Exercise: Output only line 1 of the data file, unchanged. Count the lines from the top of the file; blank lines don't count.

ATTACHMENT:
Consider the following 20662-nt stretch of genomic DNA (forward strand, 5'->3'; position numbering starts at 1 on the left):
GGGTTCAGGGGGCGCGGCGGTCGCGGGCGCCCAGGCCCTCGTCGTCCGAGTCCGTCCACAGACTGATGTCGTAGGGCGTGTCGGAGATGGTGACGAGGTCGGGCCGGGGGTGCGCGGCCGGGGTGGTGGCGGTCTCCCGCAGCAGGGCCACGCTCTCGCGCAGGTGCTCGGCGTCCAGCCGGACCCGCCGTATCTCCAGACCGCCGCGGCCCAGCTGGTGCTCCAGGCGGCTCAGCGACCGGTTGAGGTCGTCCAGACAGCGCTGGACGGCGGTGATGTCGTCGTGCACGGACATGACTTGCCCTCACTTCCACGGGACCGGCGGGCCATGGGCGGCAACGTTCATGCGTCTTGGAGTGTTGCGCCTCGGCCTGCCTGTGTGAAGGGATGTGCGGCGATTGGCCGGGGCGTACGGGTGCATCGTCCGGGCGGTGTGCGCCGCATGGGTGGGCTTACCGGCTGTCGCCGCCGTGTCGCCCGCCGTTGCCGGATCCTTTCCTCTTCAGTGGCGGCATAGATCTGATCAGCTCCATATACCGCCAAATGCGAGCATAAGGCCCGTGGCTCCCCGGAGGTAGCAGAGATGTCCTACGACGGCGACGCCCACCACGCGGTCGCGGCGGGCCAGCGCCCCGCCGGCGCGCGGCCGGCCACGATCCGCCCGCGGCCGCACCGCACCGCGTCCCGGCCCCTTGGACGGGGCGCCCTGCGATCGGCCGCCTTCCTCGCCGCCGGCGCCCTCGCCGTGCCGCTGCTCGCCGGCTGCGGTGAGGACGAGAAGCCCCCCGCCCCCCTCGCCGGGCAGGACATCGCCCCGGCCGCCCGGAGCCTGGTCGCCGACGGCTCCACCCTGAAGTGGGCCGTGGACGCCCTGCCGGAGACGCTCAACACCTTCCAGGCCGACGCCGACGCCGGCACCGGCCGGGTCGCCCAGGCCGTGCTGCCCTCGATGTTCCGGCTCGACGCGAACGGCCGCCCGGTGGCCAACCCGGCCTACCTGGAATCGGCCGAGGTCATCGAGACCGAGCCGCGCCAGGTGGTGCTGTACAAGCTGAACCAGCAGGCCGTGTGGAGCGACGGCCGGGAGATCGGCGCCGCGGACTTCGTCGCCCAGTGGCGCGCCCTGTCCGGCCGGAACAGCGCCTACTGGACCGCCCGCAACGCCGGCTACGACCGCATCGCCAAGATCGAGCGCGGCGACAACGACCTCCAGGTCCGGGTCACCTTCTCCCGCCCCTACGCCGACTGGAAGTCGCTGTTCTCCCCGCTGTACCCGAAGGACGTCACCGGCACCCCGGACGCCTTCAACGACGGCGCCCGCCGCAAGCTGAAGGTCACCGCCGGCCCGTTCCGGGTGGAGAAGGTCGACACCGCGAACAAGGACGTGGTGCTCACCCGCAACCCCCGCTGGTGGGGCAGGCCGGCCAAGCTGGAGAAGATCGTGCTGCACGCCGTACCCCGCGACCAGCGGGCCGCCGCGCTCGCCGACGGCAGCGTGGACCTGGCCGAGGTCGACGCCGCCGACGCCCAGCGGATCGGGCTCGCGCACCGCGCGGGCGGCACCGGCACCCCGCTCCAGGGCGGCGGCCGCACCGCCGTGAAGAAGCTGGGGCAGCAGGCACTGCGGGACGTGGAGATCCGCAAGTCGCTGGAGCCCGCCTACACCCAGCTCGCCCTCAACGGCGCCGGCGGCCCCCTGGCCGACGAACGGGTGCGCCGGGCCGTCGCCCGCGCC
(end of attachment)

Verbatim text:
Consider the following 20662-nt stretch of genomic DNA (forward strand, 5'->3'; position numbering starts at 1 on the left):